What Is a Tune-Up? Speed and Car Care 101

When defining “What is a tune-up?” the first step is to determine what you expect to gain from your tune-up. While there are many ways to tune up a vehicle, routine maintenance is what most people think of regarding tune-ups.

Other types of tune-ups concentrate on creating more speed, better gas mileage, and various other focus areas. If your state has yearly vehicle inspections, and you’re not sure your car can pass, you can tune it with that in mind.

If your tires wore out 20,000 miles before they should have, you could tune up your ride to focus on fixing that. Got a shimmy in your steering? It could be your brakes, wheel hubs, or suspension. No matter what you want to improve in your ride, there is a type of tune-up to address it.

There Is More than One Type of Tune-Up

Routine maintenance tune-ups are the most common, while other types of tune-ups pay attention to particular areas. Some of the different tune-ups include:

  • Routine maintenance
  • State inspection (the “must pass to keep driving”)
  • Adding speed
  • Gaining fuel economy
  • Reducing exhaust emissions
  • Frame and suspension attention
  • Extending tire life
  • Increasing your stopping power

If your car is a daily ride, you’ll probably stick to the basics. However, if you have a project car, you can tweak your ride for show or even racing.

Routine maintenance tune-up

Check the fluids, check and replace the spark plugs, drop some injector cleaner into the fuel tank. You can perform most tasks in your driveway, even on the newer, computerized cars of today.

If you have the owner’s manual, it will list tune-up intervals for your model. If you don’t have that, you can probably find it online by searching for the make and model. Most auto manufacturers maintain web archives for 7 to 10 years.

If you can’t find it on the auto manufacturer’s website, you can check other outlets:

If you plan on performing your tune-up, we recommend beginning with a list, so you don’t miss anything. Use your owner’s manual to determine the areas you should focus on for routine maintenance:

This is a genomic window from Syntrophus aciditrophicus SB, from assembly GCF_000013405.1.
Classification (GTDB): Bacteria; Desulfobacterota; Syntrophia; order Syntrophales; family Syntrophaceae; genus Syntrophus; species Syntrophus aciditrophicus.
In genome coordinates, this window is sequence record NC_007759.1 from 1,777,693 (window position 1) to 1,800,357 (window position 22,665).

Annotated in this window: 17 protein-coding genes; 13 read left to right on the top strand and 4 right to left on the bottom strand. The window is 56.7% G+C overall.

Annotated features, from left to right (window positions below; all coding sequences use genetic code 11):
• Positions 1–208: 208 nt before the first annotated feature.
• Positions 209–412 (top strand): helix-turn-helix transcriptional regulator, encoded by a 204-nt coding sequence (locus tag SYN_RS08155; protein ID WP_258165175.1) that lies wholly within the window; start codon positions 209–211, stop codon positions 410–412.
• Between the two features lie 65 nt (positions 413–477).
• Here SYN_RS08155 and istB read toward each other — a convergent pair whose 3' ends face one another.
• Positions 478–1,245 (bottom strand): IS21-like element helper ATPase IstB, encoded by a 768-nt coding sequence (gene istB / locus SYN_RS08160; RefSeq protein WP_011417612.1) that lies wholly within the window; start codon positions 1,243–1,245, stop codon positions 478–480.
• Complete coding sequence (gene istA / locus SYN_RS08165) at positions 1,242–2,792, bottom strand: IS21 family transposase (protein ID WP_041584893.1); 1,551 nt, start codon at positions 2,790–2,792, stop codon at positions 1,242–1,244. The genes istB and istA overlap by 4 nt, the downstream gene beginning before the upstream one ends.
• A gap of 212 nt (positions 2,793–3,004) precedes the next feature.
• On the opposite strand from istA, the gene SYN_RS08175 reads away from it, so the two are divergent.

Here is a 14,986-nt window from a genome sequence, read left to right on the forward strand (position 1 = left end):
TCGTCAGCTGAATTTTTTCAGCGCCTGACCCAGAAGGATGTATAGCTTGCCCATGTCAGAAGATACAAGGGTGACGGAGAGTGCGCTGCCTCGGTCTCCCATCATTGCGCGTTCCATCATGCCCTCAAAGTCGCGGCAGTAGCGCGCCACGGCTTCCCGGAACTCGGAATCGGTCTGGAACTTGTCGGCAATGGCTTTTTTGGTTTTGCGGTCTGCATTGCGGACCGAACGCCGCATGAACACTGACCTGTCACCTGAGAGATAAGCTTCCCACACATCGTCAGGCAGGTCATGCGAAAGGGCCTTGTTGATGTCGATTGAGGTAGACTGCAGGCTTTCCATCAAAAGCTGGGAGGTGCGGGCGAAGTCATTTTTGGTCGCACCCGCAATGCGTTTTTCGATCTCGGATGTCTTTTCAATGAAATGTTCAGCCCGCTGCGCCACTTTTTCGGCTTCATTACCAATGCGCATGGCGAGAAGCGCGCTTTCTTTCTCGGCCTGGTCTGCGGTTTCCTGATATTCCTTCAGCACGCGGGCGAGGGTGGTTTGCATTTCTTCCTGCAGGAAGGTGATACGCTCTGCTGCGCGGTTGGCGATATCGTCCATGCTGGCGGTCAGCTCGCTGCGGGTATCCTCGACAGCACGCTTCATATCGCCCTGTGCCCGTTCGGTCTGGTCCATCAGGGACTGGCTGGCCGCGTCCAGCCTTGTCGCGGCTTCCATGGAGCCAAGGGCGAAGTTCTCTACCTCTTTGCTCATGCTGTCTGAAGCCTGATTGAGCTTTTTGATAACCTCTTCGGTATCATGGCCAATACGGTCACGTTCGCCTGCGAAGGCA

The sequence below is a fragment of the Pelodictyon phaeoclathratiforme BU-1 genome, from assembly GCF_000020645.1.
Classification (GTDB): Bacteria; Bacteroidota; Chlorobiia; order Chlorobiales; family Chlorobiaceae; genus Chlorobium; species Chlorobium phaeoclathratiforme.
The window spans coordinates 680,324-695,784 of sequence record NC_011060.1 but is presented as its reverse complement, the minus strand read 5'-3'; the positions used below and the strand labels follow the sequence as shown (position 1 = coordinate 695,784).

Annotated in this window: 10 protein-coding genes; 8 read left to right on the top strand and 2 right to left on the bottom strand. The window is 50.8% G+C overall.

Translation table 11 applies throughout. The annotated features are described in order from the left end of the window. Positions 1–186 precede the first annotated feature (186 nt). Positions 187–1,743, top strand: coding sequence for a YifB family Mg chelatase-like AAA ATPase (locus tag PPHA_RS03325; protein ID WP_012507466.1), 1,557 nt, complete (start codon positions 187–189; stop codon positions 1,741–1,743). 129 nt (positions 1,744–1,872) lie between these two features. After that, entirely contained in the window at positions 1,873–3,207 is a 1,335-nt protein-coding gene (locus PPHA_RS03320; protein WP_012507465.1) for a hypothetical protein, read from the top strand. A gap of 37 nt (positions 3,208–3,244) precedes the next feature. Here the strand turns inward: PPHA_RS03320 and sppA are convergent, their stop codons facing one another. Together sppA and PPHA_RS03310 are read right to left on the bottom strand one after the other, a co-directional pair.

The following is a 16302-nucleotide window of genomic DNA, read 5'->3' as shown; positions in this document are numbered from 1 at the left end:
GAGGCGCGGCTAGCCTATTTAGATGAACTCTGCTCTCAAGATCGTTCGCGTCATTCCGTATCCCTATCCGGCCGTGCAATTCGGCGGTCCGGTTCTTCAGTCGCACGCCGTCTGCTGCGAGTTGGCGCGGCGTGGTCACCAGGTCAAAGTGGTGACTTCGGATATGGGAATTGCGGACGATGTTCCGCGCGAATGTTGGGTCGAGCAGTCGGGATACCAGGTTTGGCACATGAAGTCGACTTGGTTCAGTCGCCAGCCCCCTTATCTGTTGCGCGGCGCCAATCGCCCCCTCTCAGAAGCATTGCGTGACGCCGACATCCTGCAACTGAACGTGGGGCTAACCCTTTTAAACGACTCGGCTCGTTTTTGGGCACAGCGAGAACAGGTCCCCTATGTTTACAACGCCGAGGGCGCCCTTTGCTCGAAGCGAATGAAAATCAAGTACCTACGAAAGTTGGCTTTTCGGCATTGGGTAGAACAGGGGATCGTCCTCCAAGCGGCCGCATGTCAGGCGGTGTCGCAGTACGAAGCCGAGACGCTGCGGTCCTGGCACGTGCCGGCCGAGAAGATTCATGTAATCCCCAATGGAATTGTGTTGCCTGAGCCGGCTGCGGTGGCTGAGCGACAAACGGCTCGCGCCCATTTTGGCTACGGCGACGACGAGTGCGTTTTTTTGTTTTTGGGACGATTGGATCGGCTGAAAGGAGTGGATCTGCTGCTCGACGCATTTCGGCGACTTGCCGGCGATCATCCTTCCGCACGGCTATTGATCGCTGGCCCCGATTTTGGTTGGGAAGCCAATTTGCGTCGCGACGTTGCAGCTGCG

1. Change oil
  2. Check and fill wiper fluid
  3. Check and fill transmission fluid (change as required)
  4. Clean, check, and re-gap spark plugs (change as required)
  5. Check all spark plug wires, battery cables, and wiring harness (replace as needed)
  6. Change windshield wipers
  7. Check all lights and hazard flashers
  8. Check tires for wear and fill to proper psi (replace as needed)
  9. Rotate tires according to manufacturer’s specifications
  10. Check brakes for wear, including brake lines and wheel cylinders (replace as needed)
  11. Grease all zerk fittings on suspension components (replace as needed)
  12. Check frame for rust and weak spots

Please remember to use the recommended type of oil and transmission fluid for your vehicle. When you change fluids, please use proper disposal methods. Many local auto parts stores have free disposal programs for hazardous materials.

Performing your maintenance can be a satisfying (or frustrating) experience. With a few tools, cleaning cloths, and a weekend, you can make sure your car lasts a long time.

Yearly “must pass state inspection” tune-up

If you live in a state without annual vehicle inspections, consider yourself blessed. For those people who reside where the state requires a yearly safety, emission, or other types of inspection, it can become an expensive proposition.

Each state has specific requirements, so we can’t cover them all. Some states offer exemptions for older vehicles. To check the requirement in your state, the Department of Motor Vehicles (DMV) is where you will find the information you need to “pre-inspect” your vehicle to make sure it will pass.

Most states with inspection requirements will check the basics:

  • Tires, suspension, and brakes
  • Lights, windshield wipers, and safety equipment
  • Windows (for operation, chips, and cracks)

Your state may require more or less. If you have been performing routine maintenance on your vehicle, your chances are better to pass an annual inspection. A failed inspection means you will be unable to register or drive your car without repair in many states.

Tweaking your ride for speed

If you want a little extra horsepower out of your car, you can add some tune-up modifications to give it a little boost. Bear in mind that, although these mods may add a little boost, they won’t make you instantly qualify for the Daytona 500.